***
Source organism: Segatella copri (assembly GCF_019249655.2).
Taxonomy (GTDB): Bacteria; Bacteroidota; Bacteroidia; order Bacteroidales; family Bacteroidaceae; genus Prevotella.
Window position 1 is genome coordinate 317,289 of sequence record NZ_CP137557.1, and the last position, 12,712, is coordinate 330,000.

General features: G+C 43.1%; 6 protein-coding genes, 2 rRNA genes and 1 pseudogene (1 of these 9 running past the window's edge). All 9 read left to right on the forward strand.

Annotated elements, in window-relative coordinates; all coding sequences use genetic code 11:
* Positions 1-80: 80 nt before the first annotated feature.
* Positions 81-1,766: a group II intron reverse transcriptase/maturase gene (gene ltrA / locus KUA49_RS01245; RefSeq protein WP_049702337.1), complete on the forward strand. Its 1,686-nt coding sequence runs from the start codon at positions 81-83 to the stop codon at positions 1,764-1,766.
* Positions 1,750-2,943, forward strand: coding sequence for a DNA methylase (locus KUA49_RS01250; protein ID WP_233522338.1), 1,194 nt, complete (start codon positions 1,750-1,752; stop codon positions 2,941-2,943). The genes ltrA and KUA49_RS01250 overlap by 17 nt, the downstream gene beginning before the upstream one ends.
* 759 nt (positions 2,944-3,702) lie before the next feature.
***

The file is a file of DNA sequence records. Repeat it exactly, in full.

Source organism: Segatella copri (assembly GCF_019249655.2).
Taxonomy (GTDB): Bacteria; Bacteroidota; Bacteroidia; order Bacteroidales; family Bacteroidaceae; genus Prevotella.
Window position 1 is genome coordinate 317,289 of sequence record NZ_CP137557.1, and the last position, 12,712, is coordinate 330,000.

General features: G+C 43.1%; 6 protein-coding genes, 2 rRNA genes and 1 pseudogene (1 of these 9 running past the window's edge). All 9 read left to right on the forward strand.

Annotated elements, in window-relative coordinates; all coding sequences use genetic code 11:
* Positions 1-80: 80 nt before the first annotated feature.
* Positions 81-1,766: a group II intron reverse transcriptase/maturase gene (gene ltrA / locus KUA49_RS01245; RefSeq protein WP_049702337.1), complete on the forward strand. Its 1,686-nt coding sequence runs from the start codon at positions 81-83 to the stop codon at positions 1,764-1,766.
* Positions 1,750-2,943, forward strand: coding sequence for a DNA methylase (locus KUA49_RS01250; protein ID WP_233522338.1), 1,194 nt, complete (start codon positions 1,750-1,752; stop codon positions 2,941-2,943). The genes ltrA and KUA49_RS01250 overlap by 17 nt, the downstream gene beginning before the upstream one ends.
* 759 nt (positions 2,944-3,702) lie before the next feature.